The small, shiny, brightly-colored cans are just the right size for small hands. That is one reason why so many calls about energy drinks to U.S. poison control centers involved children younger than six.
Many of these callers asked for help on serious symptoms, including abnormal heart rhythms and seizures, a presentation at the American Heart Association's annual meeting reports.
The nation's 55 poison control centers received over 5,000 telephone calls about actual or suspected use of energy drinks from October 2010 to September 2013. Fully 40% involved unintentional use by young children.
These reports are probably only the tip of the iceberg, since they do not include emergency room visits or the many children who become ill but whose illness is not reported, according to Steven Lipshultz, the study's senior author.Caffeine poisoning can occur in adolescents at amounts over 100 milligrams a day. That's half a cup of coffee or less for a 45-pound child.ADVERTISEMENT
Energy drinks have no place in children's diets, said Lipshultz. Even adults with underlying cardiac, neurologic or other serious medical conditions should check with their healthcare provider to make sure it’s safe for them to consume the caffeinated energy drinks.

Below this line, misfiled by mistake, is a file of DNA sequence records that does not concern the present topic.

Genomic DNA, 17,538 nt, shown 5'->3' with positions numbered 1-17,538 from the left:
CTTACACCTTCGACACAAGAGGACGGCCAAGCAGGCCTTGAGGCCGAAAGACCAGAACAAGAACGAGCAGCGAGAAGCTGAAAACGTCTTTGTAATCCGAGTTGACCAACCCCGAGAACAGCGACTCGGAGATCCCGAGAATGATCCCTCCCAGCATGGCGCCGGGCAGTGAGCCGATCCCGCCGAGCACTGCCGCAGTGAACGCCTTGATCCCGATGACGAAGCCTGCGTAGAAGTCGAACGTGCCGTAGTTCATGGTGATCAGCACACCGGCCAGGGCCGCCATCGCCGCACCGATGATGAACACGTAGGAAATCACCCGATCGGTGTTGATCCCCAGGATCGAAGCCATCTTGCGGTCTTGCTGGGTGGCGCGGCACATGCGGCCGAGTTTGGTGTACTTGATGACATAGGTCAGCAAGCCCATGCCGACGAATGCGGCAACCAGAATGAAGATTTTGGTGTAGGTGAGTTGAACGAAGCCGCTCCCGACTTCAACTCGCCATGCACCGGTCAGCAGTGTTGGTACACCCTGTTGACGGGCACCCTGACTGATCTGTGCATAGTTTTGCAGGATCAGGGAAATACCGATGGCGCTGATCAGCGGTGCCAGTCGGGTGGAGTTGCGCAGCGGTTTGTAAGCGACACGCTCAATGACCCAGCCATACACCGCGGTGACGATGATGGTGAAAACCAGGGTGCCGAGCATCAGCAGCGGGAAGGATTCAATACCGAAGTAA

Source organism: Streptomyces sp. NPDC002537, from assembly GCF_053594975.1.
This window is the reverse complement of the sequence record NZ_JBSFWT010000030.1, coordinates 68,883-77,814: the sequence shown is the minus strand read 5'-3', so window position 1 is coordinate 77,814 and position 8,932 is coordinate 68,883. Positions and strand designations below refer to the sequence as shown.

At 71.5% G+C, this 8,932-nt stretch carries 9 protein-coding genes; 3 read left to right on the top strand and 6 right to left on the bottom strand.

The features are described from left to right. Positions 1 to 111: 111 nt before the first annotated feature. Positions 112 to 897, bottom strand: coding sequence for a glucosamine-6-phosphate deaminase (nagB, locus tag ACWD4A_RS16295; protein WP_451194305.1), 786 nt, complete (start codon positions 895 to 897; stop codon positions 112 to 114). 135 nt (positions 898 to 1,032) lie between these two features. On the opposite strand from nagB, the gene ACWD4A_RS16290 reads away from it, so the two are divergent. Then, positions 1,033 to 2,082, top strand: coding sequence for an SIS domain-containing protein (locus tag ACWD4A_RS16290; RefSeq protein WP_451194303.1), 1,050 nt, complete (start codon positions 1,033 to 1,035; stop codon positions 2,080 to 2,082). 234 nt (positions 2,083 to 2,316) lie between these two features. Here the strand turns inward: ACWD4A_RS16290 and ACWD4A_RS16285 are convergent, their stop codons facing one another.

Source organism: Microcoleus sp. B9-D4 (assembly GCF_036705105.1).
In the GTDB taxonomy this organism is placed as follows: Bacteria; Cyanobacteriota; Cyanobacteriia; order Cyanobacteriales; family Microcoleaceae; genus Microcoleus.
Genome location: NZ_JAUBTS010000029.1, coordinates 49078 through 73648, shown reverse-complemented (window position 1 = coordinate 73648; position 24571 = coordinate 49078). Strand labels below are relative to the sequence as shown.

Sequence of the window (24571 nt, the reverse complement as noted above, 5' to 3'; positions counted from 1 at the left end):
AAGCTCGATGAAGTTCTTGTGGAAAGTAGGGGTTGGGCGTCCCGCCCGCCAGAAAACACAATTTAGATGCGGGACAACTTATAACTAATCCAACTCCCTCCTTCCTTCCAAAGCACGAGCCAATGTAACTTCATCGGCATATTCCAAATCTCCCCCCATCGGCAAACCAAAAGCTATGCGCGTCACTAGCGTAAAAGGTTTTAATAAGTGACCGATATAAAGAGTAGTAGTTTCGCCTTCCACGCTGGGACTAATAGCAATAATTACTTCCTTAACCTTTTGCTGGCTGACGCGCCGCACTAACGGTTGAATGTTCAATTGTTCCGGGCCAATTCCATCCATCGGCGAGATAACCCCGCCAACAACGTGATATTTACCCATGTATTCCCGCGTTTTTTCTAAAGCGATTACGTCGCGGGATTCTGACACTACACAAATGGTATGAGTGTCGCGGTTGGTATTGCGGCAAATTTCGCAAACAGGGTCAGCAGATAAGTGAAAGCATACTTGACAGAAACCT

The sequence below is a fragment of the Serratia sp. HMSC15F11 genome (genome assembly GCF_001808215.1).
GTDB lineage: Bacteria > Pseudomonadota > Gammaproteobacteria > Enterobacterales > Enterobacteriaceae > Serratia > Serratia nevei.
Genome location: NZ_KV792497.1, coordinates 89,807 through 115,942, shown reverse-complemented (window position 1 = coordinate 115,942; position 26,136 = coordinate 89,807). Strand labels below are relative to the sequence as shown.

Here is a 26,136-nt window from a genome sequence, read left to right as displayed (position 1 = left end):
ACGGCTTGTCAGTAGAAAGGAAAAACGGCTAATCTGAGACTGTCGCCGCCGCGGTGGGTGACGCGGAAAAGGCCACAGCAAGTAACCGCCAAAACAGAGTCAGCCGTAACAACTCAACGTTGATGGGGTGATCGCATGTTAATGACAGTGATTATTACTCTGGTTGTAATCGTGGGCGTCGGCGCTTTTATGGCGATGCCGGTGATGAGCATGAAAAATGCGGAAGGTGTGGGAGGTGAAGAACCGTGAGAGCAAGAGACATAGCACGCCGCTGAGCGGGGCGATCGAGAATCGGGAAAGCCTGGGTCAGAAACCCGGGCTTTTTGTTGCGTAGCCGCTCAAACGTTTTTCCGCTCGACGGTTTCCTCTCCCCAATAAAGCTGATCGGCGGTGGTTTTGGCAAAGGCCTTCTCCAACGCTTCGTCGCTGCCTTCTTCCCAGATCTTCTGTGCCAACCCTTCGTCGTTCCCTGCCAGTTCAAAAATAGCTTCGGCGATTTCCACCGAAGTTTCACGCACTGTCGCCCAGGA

Energy drinks vary considerably in the amount of caffeine they contain, with some containing over 400 milligrams per can or bottle. Coffee also varies in caffeine content, though 100-150 milligrams of caffeine per cup is common. Too much caffeine can pose problems even for adults.
Ill effects from caffeine are loosely referred to as caffeine overdose or poisoning. These terms cover a wide range of problems, from minor effects such as nervousness to more serious ones such as a rapid heartbeat.
Up to 400 milligrams of caffeine a day — about three to four cups of coffee — is generally thought to be safe for most adults, but more than 500 or 600 milligrams can bring on many side effects. Some people are more sensitive to caffeine than others; and for them, even a single cup of coffee or tea can cause problems.
So even if energy drinks and their caffeine aren't harming adults, adults still need to do more to keep children away from them. Energy drinks are just too tempting and when young children get their hands on them, too many bad things can happen.
Steven Lipshultz, MD, is professor and chair of pediatrics at Wayne State University and pediatrician-in-chief at Children's Hospital of Michigan in Detroit. The findings were presented at the American Heart Association's Scientific Sessions 2014.